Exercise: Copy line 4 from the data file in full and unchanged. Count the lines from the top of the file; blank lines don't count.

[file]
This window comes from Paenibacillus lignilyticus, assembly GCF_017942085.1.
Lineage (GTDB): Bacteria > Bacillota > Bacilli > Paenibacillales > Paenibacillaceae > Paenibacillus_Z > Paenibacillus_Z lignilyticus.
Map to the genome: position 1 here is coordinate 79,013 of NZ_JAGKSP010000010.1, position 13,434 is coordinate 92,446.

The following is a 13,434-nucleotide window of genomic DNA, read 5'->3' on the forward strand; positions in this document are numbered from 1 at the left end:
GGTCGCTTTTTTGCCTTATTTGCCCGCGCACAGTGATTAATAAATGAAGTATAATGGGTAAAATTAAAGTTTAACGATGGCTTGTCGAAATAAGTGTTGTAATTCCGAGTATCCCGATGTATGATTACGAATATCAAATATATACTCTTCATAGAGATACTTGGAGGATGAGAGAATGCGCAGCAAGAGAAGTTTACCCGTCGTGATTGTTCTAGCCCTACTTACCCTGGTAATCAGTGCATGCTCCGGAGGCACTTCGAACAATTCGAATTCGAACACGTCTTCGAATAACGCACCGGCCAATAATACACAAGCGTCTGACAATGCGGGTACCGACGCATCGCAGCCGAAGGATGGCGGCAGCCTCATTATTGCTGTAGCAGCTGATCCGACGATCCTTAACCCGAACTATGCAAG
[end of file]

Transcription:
The following is a 13,434-nucleotide window of genomic DNA, read 5'->3' on the forward strand; positions in this document are numbered from 1 at the left end: